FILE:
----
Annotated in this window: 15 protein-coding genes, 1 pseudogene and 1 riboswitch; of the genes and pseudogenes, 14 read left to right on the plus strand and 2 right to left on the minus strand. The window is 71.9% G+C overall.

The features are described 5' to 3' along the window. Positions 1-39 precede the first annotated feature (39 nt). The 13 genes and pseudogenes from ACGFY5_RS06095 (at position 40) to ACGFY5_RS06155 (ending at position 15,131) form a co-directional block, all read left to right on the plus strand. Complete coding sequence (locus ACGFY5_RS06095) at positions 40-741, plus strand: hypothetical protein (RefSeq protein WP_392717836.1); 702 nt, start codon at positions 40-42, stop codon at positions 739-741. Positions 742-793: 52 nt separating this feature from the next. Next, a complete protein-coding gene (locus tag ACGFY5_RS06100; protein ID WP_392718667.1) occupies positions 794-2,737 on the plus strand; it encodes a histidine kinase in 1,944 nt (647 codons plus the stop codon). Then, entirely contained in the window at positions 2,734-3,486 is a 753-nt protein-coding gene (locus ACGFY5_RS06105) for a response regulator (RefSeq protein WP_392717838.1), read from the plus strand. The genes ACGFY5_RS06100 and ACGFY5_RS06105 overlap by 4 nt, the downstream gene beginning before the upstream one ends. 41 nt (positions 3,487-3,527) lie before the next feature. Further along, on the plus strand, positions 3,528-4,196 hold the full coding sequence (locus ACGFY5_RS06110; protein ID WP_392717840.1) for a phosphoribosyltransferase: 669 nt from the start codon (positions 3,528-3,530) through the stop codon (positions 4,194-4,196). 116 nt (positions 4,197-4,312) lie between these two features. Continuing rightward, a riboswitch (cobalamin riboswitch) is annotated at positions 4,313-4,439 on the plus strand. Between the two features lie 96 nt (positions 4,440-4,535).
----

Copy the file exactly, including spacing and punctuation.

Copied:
Annotated in this window: 15 protein-coding genes, 1 pseudogene and 1 riboswitch; of the genes and pseudogenes, 14 read left to right on the plus strand and 2 right to left on the minus strand. The window is 71.9% G+C overall.

The features are described 5' to 3' along the window. Positions 1-39 precede the first annotated feature (39 nt). The 13 genes and pseudogenes from ACGFY5_RS06095 (at position 40) to ACGFY5_RS06155 (ending at position 15,131) form a co-directional block, all read left to right on the plus strand. Complete coding sequence (locus ACGFY5_RS06095) at positions 40-741, plus strand: hypothetical protein (RefSeq protein WP_392717836.1); 702 nt, start codon at positions 40-42, stop codon at positions 739-741. Positions 742-793: 52 nt separating this feature from the next. Next, a complete protein-coding gene (locus tag ACGFY5_RS06100; protein ID WP_392718667.1) occupies positions 794-2,737 on the plus strand; it encodes a histidine kinase in 1,944 nt (647 codons plus the stop codon). Then, entirely contained in the window at positions 2,734-3,486 is a 753-nt protein-coding gene (locus ACGFY5_RS06105) for a response regulator (RefSeq protein WP_392717838.1), read from the plus strand. The genes ACGFY5_RS06100 and ACGFY5_RS06105 overlap by 4 nt, the downstream gene beginning before the upstream one ends. 41 nt (positions 3,487-3,527) lie before the next feature. Further along, on the plus strand, positions 3,528-4,196 hold the full coding sequence (locus ACGFY5_RS06110; protein ID WP_392717840.1) for a phosphoribosyltransferase: 669 nt from the start codon (positions 3,528-3,530) through the stop codon (positions 4,194-4,196). 116 nt (positions 4,197-4,312) lie between these two features. Continuing rightward, a riboswitch (cobalamin riboswitch) is annotated at positions 4,313-4,439 on the plus strand. Between the two features lie 96 nt (positions 4,440-4,535).